Ken Morgan, a life-long member and former general secretary of the National Union of Journalists, has died aged 86.
He’s been described by former NUJ president, John Bailey as “one of the most generous, open-minded, perceptive trade unionists you could wish to be represented by or bargain with.”
The Stockport grammar school boy joined the Stockport Express as a junior reporter in 1944, before being called up for national service. He would later be transferred to the British army newspaper unit, serving in Palestine and Egypt.
On his return to the North West, he was promoted to sub-editor and then went freelance, working at the Stewart and Hartley news agency in Manchester. In 1954, he joined the Exchange Telegraph, with Morgan given the job of launching an editorial operation to cover the north of England.
For the NUJ he became secretary to the Manchester freelance branch and then a staff member as the first full-time branch secretary in London. He was general secretary from 1970-77.
“As NUJ general secretary, even those who vociferously opposed his advice or ideas often ended up being grateful to Ken for representing them when in trouble. This was a man who could sit with Fleet Street barons or directors general of the BBC to arbitrate an NUJ member back into a job,” wrote Bailey in his tribute.
“It is how we knew him best – finessing the fine detail of a national agreement on pay and conditions or calmly explaining to a delegate conference in uproar why the Union leadership was not only blameless, but actually wise in its handling of the dispute they didn’t want settled.”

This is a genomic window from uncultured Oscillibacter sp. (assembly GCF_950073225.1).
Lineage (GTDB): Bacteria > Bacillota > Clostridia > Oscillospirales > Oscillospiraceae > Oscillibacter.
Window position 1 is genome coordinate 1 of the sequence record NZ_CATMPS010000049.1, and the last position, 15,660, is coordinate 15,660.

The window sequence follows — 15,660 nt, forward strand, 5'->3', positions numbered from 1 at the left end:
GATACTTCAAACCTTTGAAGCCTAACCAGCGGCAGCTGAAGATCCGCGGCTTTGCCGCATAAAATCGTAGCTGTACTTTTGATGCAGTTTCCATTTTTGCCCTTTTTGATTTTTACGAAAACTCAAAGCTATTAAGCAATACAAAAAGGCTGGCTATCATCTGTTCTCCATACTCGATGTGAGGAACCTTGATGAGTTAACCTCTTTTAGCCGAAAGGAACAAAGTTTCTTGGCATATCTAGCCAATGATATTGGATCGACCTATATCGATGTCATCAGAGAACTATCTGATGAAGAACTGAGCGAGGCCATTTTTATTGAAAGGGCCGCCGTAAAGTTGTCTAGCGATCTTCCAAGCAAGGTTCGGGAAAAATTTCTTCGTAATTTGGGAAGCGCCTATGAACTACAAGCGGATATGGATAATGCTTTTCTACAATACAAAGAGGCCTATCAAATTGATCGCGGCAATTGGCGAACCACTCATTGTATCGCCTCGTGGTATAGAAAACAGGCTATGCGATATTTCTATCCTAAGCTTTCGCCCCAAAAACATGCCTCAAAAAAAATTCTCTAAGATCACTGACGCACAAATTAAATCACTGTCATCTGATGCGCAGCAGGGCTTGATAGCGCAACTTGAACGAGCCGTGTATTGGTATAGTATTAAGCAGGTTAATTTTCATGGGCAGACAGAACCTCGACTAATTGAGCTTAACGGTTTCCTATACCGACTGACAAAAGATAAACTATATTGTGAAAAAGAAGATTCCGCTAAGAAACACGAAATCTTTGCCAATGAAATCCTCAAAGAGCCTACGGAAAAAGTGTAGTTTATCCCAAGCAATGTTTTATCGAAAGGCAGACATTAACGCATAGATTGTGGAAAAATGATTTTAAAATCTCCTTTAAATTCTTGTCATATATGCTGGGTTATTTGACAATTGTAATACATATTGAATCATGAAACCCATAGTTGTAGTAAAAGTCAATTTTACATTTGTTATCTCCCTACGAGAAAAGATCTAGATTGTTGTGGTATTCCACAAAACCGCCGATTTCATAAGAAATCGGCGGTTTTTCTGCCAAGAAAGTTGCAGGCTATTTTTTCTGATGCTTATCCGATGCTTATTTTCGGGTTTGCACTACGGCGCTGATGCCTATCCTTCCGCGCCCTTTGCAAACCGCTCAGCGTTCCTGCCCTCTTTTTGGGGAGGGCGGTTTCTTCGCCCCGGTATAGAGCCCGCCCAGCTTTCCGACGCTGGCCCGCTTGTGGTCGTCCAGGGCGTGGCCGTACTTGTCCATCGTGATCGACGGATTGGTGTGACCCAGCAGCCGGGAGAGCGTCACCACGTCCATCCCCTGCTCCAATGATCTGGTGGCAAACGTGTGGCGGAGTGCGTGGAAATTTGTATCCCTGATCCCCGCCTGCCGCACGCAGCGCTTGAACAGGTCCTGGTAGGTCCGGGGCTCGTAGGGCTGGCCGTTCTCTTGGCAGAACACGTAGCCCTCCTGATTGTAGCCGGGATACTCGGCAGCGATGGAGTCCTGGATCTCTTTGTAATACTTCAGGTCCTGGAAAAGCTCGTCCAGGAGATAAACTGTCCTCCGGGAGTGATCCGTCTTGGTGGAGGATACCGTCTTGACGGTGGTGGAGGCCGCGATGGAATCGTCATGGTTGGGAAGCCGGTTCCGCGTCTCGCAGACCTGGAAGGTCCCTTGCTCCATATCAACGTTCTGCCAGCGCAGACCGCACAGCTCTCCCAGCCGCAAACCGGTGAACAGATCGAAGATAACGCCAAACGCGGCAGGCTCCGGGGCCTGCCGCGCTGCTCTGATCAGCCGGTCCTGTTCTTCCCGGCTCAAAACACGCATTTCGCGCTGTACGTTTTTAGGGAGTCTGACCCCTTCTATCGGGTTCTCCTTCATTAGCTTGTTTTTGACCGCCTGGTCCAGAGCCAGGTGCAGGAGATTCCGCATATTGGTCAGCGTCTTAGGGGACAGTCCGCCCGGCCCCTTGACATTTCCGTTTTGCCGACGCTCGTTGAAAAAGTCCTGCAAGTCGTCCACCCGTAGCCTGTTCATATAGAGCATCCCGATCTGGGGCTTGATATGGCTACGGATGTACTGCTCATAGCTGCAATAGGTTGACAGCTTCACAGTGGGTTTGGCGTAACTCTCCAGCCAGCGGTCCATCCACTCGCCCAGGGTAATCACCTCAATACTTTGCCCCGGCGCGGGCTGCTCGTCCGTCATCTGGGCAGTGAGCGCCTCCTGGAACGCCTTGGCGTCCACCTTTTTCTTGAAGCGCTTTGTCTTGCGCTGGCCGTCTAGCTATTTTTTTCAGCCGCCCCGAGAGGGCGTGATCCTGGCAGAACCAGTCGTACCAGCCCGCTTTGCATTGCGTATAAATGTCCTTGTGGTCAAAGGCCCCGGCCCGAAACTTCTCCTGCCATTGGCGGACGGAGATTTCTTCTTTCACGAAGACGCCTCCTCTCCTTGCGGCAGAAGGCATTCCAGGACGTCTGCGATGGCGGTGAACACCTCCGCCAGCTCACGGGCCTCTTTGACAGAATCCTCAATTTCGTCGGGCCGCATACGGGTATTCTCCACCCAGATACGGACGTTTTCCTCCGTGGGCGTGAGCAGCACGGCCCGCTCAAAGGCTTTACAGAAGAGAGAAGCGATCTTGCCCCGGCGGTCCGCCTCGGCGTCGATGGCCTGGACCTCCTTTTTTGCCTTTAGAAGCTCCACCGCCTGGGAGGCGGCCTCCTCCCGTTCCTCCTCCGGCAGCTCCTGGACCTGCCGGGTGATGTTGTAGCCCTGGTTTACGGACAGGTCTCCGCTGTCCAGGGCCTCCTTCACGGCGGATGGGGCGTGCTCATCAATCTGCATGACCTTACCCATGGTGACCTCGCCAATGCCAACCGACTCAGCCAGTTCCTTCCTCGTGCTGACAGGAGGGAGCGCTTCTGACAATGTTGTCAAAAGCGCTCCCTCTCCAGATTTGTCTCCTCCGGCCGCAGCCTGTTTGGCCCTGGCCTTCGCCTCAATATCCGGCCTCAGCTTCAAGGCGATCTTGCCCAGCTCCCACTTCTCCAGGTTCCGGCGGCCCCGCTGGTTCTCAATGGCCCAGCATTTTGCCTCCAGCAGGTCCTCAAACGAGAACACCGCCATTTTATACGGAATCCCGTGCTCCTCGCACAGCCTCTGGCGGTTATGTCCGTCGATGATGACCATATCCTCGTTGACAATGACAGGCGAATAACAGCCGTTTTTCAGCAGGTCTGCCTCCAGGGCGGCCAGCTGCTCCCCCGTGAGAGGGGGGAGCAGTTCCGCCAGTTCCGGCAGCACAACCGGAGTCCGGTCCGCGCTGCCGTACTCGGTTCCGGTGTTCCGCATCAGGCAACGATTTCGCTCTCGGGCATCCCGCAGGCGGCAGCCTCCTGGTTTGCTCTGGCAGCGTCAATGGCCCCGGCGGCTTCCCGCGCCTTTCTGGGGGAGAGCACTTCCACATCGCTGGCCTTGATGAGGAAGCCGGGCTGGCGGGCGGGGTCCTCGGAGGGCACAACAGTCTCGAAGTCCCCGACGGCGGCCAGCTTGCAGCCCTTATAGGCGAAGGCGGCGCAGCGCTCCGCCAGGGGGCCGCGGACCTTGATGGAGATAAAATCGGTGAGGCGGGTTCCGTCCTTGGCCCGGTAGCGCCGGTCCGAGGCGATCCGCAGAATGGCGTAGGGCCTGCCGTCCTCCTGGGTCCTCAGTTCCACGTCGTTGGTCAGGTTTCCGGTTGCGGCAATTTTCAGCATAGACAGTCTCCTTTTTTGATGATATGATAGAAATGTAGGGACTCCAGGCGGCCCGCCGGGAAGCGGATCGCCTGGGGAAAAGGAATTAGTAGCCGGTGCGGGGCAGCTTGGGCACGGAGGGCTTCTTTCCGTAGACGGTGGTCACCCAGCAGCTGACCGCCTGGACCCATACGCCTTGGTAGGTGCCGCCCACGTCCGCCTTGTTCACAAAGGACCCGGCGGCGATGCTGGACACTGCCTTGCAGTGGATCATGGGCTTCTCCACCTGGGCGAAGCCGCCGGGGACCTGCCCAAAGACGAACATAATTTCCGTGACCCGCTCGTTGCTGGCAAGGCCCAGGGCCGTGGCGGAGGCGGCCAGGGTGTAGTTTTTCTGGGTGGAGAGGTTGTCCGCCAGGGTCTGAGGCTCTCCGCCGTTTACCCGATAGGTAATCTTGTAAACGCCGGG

He oversaw the start of the Press Complaints Commission and served as director for its first year in 1991.
“Those who worked with Ken Morgan always remarked upon his innate courtesy, personal charm and mild manner, qualities which sometimes masked a steely determination and shrewd tactical mind. He is remembered with affection and admiration by many colleagues and friends across the union and in the media industry,” added Seamus Dooley, NUJ assistant general secretary.
“He was regarded a man of principle who never courted popularity or sought to curry favour.”
Morgan was also a fellow of the Royal Society of Arts and a trustee of Reuters.
You can read the full tribute from John Bailey here.